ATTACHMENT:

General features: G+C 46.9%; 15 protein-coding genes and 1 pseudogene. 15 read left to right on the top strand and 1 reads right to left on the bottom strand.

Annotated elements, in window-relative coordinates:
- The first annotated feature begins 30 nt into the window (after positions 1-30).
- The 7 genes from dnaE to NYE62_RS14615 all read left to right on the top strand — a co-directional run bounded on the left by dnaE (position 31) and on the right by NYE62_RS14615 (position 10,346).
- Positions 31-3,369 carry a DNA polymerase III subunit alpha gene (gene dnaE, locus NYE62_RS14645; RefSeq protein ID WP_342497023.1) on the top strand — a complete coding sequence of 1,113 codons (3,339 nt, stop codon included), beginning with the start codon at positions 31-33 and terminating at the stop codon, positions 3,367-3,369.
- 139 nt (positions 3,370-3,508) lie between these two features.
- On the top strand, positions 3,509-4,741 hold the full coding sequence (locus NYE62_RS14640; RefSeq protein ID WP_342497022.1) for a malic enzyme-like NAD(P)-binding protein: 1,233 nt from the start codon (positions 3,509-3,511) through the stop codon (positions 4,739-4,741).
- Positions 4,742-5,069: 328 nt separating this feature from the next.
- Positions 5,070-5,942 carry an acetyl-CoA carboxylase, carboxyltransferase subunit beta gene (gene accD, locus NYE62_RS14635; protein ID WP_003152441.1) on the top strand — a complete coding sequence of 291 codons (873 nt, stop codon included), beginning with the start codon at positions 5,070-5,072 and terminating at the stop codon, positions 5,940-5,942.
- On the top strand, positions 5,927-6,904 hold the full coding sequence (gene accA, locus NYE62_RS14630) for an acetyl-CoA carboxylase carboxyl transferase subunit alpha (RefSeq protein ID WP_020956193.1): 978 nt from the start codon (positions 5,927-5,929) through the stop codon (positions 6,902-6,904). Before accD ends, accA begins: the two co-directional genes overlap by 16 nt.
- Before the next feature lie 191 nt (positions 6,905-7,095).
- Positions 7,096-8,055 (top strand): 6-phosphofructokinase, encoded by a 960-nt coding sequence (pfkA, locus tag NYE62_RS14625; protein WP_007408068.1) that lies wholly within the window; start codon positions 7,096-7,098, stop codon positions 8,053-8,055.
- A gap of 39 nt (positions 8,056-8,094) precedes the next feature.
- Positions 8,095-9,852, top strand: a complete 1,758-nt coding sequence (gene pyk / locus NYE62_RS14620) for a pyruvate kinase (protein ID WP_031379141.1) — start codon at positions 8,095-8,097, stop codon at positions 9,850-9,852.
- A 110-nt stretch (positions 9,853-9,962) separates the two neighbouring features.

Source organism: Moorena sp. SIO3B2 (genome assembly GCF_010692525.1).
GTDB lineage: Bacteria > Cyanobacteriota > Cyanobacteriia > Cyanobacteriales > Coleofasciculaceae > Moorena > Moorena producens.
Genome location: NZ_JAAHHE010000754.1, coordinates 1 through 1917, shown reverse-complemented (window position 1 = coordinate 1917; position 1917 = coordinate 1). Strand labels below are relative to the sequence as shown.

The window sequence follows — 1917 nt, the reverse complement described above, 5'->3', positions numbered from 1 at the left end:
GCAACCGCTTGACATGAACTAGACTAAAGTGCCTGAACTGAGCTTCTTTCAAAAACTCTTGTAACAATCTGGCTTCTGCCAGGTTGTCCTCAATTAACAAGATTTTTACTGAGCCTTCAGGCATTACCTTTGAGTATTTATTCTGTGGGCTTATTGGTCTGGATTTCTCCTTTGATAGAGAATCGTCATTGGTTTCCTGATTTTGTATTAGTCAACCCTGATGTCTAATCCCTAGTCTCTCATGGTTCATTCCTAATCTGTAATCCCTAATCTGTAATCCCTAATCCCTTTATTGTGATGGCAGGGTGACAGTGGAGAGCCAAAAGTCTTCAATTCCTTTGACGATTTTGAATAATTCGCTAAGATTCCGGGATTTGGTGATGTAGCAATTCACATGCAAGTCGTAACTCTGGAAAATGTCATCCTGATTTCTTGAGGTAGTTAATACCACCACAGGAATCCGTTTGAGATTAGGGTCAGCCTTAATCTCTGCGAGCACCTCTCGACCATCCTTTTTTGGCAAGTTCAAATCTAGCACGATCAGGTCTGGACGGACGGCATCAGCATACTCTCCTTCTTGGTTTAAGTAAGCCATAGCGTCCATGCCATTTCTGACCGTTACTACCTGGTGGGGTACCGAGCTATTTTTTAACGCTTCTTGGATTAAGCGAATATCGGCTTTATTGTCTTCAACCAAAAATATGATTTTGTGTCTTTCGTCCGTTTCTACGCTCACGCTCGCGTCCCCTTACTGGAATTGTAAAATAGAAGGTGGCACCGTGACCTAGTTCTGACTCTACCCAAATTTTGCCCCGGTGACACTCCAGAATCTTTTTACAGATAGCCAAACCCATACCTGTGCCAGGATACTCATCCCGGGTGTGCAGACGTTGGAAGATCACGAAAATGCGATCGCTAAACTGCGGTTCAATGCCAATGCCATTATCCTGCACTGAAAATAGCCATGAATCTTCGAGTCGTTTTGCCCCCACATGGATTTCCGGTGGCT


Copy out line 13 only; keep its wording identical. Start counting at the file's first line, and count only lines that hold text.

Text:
- A gap of 39 nt (positions 8,056-8,094) precedes the next feature.